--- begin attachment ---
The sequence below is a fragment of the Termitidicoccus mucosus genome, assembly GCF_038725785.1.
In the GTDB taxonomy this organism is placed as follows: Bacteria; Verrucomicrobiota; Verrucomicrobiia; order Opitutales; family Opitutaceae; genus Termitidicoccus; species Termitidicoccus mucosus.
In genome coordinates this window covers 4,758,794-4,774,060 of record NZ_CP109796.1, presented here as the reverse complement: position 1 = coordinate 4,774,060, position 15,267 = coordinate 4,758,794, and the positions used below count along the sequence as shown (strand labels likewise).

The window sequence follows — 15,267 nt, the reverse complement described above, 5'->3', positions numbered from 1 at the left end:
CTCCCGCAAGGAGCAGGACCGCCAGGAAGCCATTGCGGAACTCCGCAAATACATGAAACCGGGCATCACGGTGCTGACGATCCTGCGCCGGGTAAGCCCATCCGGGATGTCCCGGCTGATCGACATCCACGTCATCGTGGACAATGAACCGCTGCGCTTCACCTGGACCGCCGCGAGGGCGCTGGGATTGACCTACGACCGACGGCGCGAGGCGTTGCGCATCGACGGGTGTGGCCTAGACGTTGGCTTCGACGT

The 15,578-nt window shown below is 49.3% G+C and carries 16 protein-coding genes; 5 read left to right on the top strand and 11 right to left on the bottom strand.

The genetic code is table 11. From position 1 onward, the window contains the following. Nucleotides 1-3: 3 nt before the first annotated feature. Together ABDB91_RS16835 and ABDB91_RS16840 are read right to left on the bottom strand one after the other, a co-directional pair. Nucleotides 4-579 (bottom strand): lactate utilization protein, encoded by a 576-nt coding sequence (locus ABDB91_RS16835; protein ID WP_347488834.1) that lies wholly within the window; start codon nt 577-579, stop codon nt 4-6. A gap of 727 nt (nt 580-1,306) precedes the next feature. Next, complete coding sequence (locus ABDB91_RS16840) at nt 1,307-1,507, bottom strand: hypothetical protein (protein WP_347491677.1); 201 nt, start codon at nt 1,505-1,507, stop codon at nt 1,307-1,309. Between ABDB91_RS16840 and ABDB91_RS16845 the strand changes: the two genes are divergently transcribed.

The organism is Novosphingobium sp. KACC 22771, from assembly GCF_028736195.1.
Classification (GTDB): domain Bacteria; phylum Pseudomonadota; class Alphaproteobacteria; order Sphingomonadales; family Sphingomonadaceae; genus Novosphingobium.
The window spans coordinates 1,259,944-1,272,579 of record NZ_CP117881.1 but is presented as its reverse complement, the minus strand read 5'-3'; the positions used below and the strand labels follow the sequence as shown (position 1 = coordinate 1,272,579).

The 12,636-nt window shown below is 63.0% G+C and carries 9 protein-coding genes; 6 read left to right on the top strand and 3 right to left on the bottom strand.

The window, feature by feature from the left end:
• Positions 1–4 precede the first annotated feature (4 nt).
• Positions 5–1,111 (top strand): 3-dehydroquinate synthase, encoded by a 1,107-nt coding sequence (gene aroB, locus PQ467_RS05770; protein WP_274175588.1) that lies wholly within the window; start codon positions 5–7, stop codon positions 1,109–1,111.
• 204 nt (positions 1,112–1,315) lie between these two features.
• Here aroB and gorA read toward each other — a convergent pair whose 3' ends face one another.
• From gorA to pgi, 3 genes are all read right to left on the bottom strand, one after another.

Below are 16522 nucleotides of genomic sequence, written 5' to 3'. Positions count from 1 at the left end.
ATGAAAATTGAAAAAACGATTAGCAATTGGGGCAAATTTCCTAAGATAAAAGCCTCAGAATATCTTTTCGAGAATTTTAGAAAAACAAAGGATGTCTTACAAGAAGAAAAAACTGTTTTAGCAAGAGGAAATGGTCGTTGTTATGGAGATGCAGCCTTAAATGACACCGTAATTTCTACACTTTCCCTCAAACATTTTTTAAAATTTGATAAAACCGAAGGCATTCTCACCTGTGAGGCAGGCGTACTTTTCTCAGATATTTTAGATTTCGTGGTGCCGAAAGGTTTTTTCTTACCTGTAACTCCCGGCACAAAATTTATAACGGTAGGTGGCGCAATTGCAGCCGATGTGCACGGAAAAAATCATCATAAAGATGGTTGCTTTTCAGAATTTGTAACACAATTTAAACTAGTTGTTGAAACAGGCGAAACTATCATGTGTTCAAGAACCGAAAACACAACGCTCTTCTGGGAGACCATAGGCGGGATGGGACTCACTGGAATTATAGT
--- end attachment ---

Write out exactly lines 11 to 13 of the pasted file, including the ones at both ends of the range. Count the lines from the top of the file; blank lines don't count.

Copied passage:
The 12,636-nt window shown below is 63.0% G+C and carries 9 protein-coding genes; 6 read left to right on the top strand and 3 right to left on the bottom strand.

The window, feature by feature from the left end:
• Positions 1–4 precede the first annotated feature (4 nt).